The announcement came as part of a report into the oil and gas sector in Scotland, which calls for nationalisation to break the nation’s dependence on “distant multinationals and neoliberal forces” and cut down on drilling.
Written by oil industry critic Mike Minio-Paluello, the report said an economy focused on green energy could create thousands more jobs than the current oil and gas industry. It called for a change in UK economic policy away from tax cuts for foreign oil companies in the North Sea to boost production and towards empowering local communities to create an economy-based on “publicly-owned renewable energy”.
Despite this public control, Minio-Paluello claimed there would be a major role to be played by Scottish SMEs. He said: “The transformation we are proposing involves reducing dependency on distant multinationals and centring the public sector, workers and energy users cooperatives as well as small and medium Scottish companies.”
Proposed new jobs in this new sustainable economy would include electrical engineers, geologists, biochemists, foresters, pipefitters, bus drivers, organic waste collectors, crane operators, welders, helicopter pilots, designers, manufacturing engineers, construction workers, environmental impact assessors, surveyors, engineering analysis, offshore maintenance, seafarers and shipbuilders.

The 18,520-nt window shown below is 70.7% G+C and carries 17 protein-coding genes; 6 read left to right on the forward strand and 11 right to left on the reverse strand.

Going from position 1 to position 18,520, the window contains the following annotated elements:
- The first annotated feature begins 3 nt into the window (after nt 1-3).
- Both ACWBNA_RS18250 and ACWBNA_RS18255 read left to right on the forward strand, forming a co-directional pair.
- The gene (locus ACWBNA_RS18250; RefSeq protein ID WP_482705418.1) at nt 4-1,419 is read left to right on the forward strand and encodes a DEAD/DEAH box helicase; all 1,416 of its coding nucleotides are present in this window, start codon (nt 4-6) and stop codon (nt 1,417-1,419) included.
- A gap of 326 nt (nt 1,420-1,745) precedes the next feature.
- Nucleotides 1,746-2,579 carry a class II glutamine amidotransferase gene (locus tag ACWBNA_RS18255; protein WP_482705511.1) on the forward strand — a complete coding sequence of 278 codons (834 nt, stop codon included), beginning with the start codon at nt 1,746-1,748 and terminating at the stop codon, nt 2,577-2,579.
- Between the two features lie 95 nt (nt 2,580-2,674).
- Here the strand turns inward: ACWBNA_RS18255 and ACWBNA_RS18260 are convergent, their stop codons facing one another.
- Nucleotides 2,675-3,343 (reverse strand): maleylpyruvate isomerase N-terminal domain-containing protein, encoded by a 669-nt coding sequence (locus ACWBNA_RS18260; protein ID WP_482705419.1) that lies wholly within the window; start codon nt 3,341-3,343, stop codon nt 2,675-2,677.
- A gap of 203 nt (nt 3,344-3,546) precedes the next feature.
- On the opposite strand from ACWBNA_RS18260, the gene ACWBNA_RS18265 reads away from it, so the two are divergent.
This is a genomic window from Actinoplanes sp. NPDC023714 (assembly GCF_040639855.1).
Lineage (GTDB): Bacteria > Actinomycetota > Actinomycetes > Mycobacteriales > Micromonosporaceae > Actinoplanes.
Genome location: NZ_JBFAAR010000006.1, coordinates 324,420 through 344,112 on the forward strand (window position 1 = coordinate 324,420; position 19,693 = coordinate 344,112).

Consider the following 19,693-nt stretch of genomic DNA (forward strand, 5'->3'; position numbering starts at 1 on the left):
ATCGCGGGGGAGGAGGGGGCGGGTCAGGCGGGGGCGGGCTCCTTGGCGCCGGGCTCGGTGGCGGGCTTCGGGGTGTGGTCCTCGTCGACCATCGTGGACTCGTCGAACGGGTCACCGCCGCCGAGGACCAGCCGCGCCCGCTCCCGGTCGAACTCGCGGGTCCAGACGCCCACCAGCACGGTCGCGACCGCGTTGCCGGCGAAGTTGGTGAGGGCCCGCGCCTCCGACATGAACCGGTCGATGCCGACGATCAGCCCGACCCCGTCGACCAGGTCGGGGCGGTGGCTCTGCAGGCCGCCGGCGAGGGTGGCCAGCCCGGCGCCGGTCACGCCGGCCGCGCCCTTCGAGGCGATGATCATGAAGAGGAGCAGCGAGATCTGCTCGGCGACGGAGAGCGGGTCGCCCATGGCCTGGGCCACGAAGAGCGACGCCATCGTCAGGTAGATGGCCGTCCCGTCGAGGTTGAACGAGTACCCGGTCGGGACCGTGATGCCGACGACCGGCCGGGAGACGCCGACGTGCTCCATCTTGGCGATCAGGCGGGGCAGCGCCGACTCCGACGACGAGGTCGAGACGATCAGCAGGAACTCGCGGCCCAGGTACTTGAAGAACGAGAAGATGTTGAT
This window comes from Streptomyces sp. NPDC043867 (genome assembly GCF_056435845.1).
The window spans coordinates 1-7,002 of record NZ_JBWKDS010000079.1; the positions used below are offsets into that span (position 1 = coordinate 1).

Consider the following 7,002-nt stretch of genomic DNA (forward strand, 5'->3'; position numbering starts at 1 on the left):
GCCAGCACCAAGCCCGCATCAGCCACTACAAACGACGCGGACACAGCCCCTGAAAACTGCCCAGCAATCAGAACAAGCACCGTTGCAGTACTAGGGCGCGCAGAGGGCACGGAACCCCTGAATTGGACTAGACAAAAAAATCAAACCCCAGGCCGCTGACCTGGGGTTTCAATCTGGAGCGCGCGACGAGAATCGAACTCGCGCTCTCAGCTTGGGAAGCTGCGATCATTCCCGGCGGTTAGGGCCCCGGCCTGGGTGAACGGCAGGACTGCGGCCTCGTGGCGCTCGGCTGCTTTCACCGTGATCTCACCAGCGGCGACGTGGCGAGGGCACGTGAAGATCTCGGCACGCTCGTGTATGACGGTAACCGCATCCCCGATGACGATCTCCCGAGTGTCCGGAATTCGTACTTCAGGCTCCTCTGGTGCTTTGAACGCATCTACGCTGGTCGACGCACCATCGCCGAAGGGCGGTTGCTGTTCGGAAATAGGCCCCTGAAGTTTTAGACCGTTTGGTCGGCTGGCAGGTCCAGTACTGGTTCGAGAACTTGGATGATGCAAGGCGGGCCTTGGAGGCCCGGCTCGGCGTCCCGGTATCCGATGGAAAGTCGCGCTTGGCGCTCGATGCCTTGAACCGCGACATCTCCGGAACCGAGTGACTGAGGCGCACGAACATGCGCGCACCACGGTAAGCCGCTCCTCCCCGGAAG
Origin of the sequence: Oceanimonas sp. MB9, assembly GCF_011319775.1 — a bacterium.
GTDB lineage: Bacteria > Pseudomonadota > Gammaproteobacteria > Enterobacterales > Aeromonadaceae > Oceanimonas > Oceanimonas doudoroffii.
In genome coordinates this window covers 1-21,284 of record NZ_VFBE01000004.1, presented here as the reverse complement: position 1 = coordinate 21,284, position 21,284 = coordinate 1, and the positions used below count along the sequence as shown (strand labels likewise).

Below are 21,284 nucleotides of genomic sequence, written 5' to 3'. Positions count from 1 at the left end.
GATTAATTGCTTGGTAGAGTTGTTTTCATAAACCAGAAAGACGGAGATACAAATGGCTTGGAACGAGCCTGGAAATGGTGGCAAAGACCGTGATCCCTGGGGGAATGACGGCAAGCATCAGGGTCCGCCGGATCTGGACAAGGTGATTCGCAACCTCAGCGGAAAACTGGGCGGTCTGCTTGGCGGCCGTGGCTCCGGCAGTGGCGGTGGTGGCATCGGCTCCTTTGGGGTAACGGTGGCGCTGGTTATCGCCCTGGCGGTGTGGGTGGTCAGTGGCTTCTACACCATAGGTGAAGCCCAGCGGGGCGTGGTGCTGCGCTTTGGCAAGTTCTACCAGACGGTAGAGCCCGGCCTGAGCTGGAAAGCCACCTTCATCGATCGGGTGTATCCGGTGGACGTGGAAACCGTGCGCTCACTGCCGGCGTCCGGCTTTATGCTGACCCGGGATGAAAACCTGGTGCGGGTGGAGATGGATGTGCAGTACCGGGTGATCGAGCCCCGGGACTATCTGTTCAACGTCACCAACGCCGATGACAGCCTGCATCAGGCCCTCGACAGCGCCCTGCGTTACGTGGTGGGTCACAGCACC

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“The North Sea oil industry says jobs are threatened by falling oil prices, but a better future for Scotland is possible,” the report said. “More and better jobs. A safer and more stable economy. Stronger communities. A long-term future as an energy exporter. Moving from energy colonialism to energy democracy.
“This better future won’t come with tax cuts for oil corporations and trying to extract every last barrel. It means changing directions towards a rapid transition away from fossil fuels. Sustainable sectors in the new economy can employ significantly more people than currently work in fossil fuel industries.”
The report suggested it could employ 200,000 people by 2020 in contrast to the 156,000 currently employed in fossil fuel extraction.
“The alternative is allowing multinational companies and neoliberal forces to shape the transition,” Minio-Paluello added. “This means failing to hit the necessary climate targets and increasingly precarious workplaces.”
WWF Scotland director Lang Banks said: “As the report makes clear, Scotland will continue to be reliant on fossil fuels for many more years to come. However, the climate change science is also very clear that we urgently need to be weaning ourselves off those fossil fuels. We need to see a just transition that harnesses the people and skills currently employed in fossil fuel industries and create new opportunities in less-polluting alternatives.”
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